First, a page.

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story.lead_photo.caption Bessie Love is menaced by one of Willis H. O’Brien’s pre-historic scene stealers in the 1925 silent picture The Lost World.

At least two of the movies opening today, Rampage and Isle of Dogs, may not have been possible without the pioneering animation of Willis H. O'Brien (1886-1960). In movies such as King Kong (1933) and The Last Days of Pompeii (1935), he made a giant gorilla tear up parts of New York and re-created the most famous volcanic eruption in history. In his hands, the impossible seemed real and delightful.

At 7 p.m. Thursday, you can discover O'Brien's unique artistry for yourself when his 1925 silent movie The Lost World opens the 17th Annual Ozark Foothills FilmFest at the Melba Theater, 115 W. Main St., in Batesville. Tickets are $7 and $6 for senior citizens. Order advanced tickets at Melba box office or call (870) 251-1189. For more information on the festival, go to

The movie is an adaptation of Scottish doctor and writer Arthur Conan Doyle's 1912 novella about the ambitious Professor Challenger (Wallace Beery, The Champ), who journeys to a remote South American mesa in hopes of proving that dinosaurs still exist there. If he didn't find them, there probably wouldn't be much of a movie.

O'Brien and director Harry Hoyt create dozens of ways for the prehistoric critters to terrify the residents of London. The movie also stars Lewis Stone (who played Mickey Rooney's dad in the Andy Hardy series), Bessie Love, Lloyd Hughes and Arthur Hoyt. It's a far different environment from what Conan Doyle created for his Sherlock Holmes stories.

O'Brien helped lead the way for future stop motion animation projects such as Rankin-Bass' Rudolph the Red Nosed Reindeer, Tim Burton's The Nightmare Before Christmas and, yes, Isle of Dogs.

O'Brien even mentored fellow special effects wizard Ray Harryhausen (The 7th Voyage of Sinbad, Clash of the Titans). In an interview I conducted with Harryhausen in 2003 for, he recalled, "He said the legs of my stegosaurus looked like sausages, which they did. So he said, 'You'd better study anatomy.' So I went back to school and studied anatomy. Now all my figures look like Arnold Schwarzenegger."

O'Brien came to animation at the relatively late age of 29. Before then, he'd been a cowboy, a marble cutter, a bartender and a cartoonist.

O'Brien shot his dinosaurs and apes one frame at a time. When the finished film played, they came to life and caused all sorts of delightful destruction. O'Brien's predecessors used clay figures, but he made his out of rubber, which made them look more lifelike.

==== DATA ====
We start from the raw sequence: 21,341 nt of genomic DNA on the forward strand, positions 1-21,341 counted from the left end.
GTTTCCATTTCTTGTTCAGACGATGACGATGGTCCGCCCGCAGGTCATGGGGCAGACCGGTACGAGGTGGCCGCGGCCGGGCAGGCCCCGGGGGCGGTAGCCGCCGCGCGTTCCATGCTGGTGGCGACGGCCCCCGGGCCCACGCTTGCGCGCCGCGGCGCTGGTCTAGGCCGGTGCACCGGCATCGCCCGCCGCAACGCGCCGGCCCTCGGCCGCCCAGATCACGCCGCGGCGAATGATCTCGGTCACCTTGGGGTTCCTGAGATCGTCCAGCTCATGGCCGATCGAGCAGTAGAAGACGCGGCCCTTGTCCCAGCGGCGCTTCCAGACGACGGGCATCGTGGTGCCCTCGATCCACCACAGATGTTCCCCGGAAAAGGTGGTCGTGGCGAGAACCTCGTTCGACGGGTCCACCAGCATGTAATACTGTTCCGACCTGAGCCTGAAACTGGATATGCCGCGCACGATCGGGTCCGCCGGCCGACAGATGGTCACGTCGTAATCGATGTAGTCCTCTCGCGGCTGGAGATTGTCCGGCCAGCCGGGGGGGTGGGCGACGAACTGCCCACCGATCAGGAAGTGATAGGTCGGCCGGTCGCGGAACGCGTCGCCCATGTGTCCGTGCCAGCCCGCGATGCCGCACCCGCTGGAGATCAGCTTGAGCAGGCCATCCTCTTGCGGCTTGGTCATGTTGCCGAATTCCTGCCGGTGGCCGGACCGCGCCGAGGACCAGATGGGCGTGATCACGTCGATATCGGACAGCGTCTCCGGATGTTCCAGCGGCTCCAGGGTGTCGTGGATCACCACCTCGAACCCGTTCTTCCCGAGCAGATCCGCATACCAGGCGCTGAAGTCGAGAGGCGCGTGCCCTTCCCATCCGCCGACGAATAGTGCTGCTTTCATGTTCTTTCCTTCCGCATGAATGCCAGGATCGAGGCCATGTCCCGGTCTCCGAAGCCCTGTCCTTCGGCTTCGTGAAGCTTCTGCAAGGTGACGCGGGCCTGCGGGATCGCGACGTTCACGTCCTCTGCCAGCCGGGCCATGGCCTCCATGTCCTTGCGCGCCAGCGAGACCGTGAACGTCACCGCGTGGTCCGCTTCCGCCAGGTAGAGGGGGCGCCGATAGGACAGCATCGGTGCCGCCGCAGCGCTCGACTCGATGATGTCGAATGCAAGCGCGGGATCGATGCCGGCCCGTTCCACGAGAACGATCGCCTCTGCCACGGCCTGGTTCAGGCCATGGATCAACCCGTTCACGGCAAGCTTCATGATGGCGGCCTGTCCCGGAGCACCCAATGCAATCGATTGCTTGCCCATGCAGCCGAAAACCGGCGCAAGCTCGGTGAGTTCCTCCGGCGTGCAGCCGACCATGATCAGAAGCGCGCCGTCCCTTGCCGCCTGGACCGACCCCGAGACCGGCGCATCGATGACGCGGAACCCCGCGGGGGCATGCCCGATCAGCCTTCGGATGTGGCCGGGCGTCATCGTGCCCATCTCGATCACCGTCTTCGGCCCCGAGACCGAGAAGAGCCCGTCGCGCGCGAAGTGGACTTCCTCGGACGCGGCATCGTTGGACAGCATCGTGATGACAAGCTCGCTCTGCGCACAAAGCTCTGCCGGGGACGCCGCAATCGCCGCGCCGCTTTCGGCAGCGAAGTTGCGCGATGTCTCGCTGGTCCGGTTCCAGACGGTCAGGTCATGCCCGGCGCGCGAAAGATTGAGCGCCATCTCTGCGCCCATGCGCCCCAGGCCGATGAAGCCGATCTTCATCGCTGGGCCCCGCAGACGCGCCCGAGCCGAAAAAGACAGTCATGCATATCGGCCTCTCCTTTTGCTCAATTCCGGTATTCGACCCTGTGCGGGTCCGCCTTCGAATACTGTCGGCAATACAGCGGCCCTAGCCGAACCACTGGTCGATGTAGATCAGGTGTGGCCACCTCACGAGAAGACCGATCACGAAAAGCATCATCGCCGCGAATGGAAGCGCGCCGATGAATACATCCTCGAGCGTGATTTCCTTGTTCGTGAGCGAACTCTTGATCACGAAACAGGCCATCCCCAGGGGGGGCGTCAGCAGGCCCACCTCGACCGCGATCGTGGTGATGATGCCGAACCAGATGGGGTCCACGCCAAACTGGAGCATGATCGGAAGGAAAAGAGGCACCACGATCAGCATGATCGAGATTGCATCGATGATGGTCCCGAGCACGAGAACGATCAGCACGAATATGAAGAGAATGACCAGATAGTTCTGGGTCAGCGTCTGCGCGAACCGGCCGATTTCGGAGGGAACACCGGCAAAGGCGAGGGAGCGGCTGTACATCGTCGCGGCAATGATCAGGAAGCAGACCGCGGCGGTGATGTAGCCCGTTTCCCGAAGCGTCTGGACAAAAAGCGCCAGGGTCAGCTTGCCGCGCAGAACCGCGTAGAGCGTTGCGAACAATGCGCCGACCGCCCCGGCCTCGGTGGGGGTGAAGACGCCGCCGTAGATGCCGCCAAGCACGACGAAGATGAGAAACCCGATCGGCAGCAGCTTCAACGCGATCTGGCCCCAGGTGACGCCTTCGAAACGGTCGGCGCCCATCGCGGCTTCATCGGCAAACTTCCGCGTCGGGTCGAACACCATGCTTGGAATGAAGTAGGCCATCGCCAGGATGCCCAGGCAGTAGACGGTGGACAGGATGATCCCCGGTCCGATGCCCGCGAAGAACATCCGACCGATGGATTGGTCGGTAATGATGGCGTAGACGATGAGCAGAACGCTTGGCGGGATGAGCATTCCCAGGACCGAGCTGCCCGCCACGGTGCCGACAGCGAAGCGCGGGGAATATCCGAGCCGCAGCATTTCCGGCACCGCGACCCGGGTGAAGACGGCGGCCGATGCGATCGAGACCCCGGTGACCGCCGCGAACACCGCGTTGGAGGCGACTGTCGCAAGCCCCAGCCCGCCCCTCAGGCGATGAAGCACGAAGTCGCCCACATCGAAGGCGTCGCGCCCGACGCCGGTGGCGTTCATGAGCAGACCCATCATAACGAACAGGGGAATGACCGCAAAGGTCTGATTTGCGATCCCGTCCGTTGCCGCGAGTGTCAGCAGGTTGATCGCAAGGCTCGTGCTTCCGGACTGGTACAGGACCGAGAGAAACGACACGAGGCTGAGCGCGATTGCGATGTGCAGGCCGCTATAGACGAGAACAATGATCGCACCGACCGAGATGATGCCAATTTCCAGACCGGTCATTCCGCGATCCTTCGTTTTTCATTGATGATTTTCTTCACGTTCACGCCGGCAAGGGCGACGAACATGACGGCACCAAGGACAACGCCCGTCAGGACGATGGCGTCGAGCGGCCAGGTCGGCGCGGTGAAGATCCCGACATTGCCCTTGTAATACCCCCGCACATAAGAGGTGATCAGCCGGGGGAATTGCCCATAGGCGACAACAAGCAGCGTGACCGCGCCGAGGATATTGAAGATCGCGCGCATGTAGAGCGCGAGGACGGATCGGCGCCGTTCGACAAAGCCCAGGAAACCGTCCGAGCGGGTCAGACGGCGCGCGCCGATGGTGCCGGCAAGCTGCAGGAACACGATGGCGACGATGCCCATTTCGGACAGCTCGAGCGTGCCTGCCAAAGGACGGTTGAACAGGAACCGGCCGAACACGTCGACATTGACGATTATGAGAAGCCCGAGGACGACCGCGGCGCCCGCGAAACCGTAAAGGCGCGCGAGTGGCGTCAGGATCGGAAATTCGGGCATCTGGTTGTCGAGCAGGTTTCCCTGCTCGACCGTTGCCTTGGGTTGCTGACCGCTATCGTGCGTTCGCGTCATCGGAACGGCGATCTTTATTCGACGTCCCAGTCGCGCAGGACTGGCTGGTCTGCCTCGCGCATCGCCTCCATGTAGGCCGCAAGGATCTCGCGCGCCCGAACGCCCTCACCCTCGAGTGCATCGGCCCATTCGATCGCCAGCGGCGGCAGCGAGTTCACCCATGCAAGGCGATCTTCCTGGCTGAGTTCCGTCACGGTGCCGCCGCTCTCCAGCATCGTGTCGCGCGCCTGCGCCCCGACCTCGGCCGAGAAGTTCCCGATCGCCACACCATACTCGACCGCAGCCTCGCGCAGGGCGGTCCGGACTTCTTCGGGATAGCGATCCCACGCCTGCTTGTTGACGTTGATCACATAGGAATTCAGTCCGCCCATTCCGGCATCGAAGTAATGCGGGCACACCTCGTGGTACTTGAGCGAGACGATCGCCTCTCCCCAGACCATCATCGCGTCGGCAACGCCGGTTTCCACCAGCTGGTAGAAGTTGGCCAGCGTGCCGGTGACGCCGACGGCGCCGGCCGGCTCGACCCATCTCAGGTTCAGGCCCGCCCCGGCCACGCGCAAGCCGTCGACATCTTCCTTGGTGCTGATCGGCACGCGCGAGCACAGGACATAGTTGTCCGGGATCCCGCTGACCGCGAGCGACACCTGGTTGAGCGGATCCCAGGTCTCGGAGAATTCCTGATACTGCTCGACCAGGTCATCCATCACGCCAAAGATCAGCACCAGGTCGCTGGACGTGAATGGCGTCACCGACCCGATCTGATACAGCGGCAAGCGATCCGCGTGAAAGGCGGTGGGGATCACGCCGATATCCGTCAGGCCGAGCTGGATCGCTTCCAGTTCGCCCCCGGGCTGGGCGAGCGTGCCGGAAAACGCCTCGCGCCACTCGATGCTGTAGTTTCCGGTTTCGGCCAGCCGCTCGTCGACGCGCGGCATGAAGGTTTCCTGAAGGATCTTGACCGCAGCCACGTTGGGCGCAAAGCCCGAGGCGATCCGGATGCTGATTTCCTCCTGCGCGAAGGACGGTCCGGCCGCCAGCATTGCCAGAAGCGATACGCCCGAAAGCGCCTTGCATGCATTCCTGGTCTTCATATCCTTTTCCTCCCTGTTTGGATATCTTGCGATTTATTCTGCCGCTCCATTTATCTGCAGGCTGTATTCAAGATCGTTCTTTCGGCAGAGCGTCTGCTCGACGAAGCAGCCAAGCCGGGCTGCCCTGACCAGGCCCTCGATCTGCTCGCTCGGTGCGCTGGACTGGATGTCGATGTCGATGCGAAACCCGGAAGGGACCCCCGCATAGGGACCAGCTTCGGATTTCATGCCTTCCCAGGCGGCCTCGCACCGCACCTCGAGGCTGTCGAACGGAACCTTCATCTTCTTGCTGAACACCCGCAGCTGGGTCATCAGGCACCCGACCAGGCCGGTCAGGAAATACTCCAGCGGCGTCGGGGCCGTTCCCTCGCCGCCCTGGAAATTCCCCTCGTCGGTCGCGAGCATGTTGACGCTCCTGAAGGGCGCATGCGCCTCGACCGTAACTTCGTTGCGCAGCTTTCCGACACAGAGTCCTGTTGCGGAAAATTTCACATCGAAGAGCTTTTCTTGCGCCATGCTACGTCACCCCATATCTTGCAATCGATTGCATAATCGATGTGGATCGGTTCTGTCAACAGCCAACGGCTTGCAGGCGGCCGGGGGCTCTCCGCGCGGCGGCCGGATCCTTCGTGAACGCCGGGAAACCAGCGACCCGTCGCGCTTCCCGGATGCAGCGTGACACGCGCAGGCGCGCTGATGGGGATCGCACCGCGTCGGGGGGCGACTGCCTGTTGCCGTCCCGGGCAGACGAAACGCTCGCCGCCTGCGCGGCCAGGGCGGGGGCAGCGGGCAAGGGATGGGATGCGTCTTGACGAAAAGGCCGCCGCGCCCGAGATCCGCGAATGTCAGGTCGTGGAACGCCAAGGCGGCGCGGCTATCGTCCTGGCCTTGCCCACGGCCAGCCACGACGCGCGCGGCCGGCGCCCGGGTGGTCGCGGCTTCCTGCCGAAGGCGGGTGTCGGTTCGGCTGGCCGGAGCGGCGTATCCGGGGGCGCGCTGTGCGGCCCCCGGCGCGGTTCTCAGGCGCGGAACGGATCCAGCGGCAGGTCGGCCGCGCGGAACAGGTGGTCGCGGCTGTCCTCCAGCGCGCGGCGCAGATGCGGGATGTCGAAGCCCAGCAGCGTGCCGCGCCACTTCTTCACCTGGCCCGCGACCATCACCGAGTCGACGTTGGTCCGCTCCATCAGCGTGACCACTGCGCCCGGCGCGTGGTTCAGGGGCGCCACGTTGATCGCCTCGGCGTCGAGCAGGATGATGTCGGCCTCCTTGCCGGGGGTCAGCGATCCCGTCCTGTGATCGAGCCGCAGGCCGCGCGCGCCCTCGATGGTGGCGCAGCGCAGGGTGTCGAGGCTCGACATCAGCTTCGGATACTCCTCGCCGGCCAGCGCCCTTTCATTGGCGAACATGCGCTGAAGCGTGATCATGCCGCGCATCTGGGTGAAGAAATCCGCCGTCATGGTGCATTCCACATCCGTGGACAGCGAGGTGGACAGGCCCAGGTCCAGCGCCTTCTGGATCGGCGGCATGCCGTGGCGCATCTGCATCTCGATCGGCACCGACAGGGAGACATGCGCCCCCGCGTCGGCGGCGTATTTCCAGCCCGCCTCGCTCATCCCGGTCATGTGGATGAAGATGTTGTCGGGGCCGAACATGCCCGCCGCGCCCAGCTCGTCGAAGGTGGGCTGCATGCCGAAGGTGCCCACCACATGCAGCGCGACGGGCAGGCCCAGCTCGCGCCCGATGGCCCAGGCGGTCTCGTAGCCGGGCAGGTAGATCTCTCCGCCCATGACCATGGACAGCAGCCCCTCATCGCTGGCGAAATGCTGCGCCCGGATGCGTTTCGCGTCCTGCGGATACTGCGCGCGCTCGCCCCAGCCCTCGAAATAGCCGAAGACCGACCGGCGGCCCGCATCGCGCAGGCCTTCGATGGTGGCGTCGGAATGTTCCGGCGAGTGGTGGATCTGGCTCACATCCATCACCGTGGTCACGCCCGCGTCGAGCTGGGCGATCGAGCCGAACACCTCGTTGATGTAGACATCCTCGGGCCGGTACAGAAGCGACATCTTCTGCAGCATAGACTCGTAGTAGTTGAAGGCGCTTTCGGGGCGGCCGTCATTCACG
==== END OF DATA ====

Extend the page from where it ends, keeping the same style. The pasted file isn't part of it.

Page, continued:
While King Kong's 1933 quest for Fay Wray is easy to find and has been remade repeatedly, much of O'Brien's other work has been lost. He never completed Eagle's Way, and much of the work he did for Thomas Edison's studio is lost. Only 16 minutes remain from The Ghost of Slumber Mountain.

The Lost World almost disappeared like the dinosaurs themselves. It left circulation in 1929, and the distributor actually destroyed every copy they could get their hands on. Apparently, they didn't want O'Brien's earlier creations to compete with King Kong. For nearly 80 years, the only versions of the film available ran for 65 minutes.

The version playing at the Ozark Foothill festival is restored to a 104-minute running time. It features scenes assembled from prints collected around the world.

Silent movies may not have had synchronized dialogue, but they weren't quiet.

Depending on the movie and the theater, lone musicians or even orchestras set the mood for the film. Some distributors even provided scores for accompanists to play. To make Thursday's screening special, The Lyon College Jazz Band (featuring Taylor Hartwig, Raygan Adamson and Charlie Fancyboy and band director Montgomery Hill) will play an original score.

Thanks to a new score and O'Brien's timeless images, stop motion animation and silent movies aren't likely to go extinct anytime soon.

MovieStyle on 04/13/2018

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